Victoria Talbot | Ventura County Star
U.S. Rep. Julia Brownley came to the Ventura County Government Center Thursday morning with a $950,000 check to help local law enforcement agencies investigate backlogged violent and sexual assault cases using DNA technology.
The funds come on top of a recent $2.5 million federal grant that, in February, spurred the creation of the county’s first-ever cold case unit for sexual assaults. The additional $950,000 represented by Thursday’s check will expand that unit, a joint effort of the Ventura County Sheriff’s and District Attorney’s offices.
“This funding is critical for law enforcement efforts in this county to bring criminals to justice, put violent criminals behind bars and bring closure to families,” said Brownley, the Democrat who currently represents much of Ventura County. “I know the sheriff and the DA will put this to good use.”
Sheriff Bill Ayub, District Attorney Erik Nasarenko and Ventura County Supervisor Carmen Ramirez were on hand for the presentation. The oversize check was made out to the County of Ventura.
Nasarenko said the money will help resolve a backlog of more than 817 untested sexual assault kits.
Investigators are currently mapping out the inventory to identify how many are viable for criminal filings.
“We will then take the DNA and upload profiles to the state and local databases for solving crimes,” Nasarenko said.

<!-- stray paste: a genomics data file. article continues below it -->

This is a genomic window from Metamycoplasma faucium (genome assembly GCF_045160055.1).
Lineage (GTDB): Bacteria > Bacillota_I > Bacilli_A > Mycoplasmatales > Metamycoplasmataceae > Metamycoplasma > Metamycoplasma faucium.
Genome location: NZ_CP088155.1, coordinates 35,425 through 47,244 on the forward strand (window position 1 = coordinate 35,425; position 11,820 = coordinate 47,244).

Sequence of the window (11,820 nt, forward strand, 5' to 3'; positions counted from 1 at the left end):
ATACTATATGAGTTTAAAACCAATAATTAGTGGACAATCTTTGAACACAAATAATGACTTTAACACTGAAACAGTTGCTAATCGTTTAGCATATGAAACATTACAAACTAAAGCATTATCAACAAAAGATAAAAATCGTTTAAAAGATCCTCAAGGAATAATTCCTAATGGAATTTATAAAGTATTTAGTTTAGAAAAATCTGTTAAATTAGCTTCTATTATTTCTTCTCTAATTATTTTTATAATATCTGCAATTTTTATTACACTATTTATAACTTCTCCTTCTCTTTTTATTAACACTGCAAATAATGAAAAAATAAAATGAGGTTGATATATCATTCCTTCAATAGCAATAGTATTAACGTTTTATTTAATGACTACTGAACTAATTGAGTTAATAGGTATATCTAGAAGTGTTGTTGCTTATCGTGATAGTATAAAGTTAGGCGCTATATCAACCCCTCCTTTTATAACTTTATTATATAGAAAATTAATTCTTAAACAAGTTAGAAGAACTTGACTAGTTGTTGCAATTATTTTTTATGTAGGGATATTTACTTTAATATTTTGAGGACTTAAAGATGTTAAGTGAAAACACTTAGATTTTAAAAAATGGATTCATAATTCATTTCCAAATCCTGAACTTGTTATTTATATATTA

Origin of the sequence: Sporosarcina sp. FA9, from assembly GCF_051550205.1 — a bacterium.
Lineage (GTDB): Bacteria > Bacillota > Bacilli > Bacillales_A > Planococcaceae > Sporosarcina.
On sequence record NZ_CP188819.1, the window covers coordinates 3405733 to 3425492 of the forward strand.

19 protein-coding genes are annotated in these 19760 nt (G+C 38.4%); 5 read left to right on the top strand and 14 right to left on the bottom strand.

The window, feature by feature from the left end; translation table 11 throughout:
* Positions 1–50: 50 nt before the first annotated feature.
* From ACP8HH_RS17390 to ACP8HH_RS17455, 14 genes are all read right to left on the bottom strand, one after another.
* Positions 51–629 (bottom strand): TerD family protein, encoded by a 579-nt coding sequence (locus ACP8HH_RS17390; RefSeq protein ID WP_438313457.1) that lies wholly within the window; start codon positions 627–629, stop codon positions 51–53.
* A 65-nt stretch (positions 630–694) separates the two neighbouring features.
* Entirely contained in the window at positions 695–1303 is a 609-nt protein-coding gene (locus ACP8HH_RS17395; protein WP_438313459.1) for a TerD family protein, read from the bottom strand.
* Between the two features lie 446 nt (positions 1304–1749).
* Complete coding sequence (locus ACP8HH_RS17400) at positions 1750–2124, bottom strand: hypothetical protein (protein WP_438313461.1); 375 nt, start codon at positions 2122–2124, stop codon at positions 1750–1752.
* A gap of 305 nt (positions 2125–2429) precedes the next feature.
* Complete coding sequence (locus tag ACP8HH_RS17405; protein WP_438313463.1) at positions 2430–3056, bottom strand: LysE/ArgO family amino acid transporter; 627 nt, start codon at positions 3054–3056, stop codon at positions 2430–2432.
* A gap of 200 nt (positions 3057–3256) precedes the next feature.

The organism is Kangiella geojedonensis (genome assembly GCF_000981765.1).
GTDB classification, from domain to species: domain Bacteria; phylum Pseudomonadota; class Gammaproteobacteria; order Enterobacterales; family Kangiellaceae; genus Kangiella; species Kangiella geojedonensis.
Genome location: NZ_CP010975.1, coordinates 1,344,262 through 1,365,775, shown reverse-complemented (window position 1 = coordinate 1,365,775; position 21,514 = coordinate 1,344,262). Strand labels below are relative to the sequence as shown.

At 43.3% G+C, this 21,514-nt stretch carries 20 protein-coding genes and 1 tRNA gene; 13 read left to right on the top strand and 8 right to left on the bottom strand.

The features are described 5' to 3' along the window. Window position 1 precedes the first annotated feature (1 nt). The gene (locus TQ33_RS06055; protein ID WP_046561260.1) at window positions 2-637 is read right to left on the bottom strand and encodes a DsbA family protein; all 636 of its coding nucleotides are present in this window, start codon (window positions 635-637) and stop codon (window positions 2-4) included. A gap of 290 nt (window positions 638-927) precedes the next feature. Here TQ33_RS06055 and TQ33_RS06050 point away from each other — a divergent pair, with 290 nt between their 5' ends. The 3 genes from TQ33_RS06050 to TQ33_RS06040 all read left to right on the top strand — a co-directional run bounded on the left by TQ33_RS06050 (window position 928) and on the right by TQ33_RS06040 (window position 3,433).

DNA samples will be submitted to the Combined DNA Identification System, or CODIS, a network of state and federal databases operated by the FBI for crime scene profiles.
Ayub thanked Brownley and county supervisors for supporting public safety improvements in Ventura County, which operates the only crime lab in the tr-counties area that includes Ventura, Santa Barbara and San Luis Obispo counties. The crime lab is operated by the sheriff’s office and used by all Ventura County law enforcement agencies, including city police departments, for criminal investigations.
Expansion of the specialized cold-case unit is one of nine community projects around Ventura County — totaling more than $27 million — that Brownley saw included in the government funding package known as the Fiscal Year 2022 Consolidated Appropriations Act.
Other projects will benefit water infrastructure, higher education opportunities, flood-risk mitigation, beach and coastal erosion and dredging at the Ventura Harbor.
The separate $2.5 million grant that previously launched the cold-case unit came from the U.S. Department of Justice Sexual Assault Kit Initiative. The funds were part of a larger effort to clear a backlog of untested rape kits around the country. At the time, Nasarenko said the actual number of untested kits in Ventura County could be closer to 1,000.
This story originally appeared in Ventura County Star on April 14, 2022.